That left Saint –Saëns’ Fantaisie for violin and harp, which rather ironically was the stand out work in the concert. I say ‘ironically’ because ,since being lionised in the last part of the 19c, until recently this composer’s music has been regarded by ‘serious’ concertgoers as facile. That view is perhaps changing  and in this work one could see why.  This was beautifully written music of  genuinely individual substance, not facile at all in fact unless by facile one means having  a seemingly effortless lyrical gift. In addition the range and shifts of colour constantly engaged the ear in this fine performance.

Finally, the success of this particular work in the concert raised another rather interesting issue. One wondered whether it was coincidental that it was written for one stringed instrument and harp. Elsewhere in the concert, the harp seemed often lost in the string sound. Indeed, at times the huge instrument might just as well not have been on the platform at all. One wondered whether one’s view of the Trios might been more positive  if the placing of the instruments on the platform had been different and hence the harp possibly more present. Putting the latter end on to the audience and in particular almost completely behind the violin and cello seemed to do the instrument no favours at all. Perhaps the truth is that it will always struggle to penetrate when pitted against the sound of more forthright instruments. It was possibly a straw in the wind that Renié apparently wrote her work with a piano part as an alternative to the harp.



Philharmonia- The Lord Mayor’s Concert, November 11th 2016

Before the concert the Lord Mayor in a speech requested the audience to support his Appeal, which this year is for the Leicester Children’s Holiday Centre at Mablethorpe. During his short address, in which he also lavished praise on the difference the Philharmonia Orchestra had made to many aspects of music in the city, it occurred to me , particularly in an age in which it is popular, often  amongst people who have never raised a hand to help the community, to declare all politicians to be self serving incompetents, that the City Council deserves great praise for the way over 20 years they have steadfastly supported cultural events which serve not only the city but wider Leicestershire  as well.  Without that support, the city and its environs would be indeed a very much poorer place in which to live.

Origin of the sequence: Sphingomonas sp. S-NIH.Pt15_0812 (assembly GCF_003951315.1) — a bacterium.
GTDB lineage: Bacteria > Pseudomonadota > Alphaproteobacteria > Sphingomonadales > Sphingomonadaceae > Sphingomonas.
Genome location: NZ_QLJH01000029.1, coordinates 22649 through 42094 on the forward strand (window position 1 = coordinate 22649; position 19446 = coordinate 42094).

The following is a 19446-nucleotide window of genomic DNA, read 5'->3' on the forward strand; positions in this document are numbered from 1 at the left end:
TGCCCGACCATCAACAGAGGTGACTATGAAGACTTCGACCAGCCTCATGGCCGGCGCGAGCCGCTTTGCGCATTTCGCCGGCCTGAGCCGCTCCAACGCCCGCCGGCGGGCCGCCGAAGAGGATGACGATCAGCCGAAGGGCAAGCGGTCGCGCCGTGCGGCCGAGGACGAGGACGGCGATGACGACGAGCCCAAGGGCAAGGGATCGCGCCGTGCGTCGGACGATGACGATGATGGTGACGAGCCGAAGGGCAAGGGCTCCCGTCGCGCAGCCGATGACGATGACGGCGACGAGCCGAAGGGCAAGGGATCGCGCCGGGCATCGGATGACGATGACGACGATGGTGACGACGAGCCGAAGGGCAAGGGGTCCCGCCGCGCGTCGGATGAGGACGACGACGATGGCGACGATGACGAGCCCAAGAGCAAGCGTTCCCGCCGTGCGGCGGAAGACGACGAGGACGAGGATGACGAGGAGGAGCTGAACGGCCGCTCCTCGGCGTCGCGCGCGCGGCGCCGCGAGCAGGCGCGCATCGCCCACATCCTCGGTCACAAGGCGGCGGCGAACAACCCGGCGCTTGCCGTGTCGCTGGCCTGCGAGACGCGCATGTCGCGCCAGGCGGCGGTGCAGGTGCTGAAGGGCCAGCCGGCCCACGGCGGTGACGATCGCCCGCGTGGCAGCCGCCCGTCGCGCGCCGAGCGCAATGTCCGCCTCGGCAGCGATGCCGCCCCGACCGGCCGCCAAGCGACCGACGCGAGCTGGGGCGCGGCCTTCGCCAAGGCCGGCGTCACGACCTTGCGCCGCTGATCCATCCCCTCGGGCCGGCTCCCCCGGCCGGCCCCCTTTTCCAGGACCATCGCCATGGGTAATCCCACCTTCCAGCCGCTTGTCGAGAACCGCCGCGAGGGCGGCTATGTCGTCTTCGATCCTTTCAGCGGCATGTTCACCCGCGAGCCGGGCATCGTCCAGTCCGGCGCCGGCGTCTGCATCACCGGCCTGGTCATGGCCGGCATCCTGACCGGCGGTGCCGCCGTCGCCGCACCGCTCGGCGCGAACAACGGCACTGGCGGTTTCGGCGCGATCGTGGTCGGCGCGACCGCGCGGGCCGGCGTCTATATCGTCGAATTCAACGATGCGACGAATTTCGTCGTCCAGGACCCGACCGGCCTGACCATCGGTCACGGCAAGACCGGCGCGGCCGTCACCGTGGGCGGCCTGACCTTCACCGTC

Now to musical matters and another concert and two more Leicester debuts, those of the Latvian violinist Baiba Skride and, as a conductor, the Spaniard Jaime Martin. The latter has been to the city before but in the role of one of the most eminent flautists of the present day. Now, though, he is carving out a career as a conductor and is attracting plaudits from orchestras world wide. Baiba Skride is no stranger to the Midlands, playing on a number of occasions in that city down the road where her fellow Latvian Andris Nelsons presided until recently.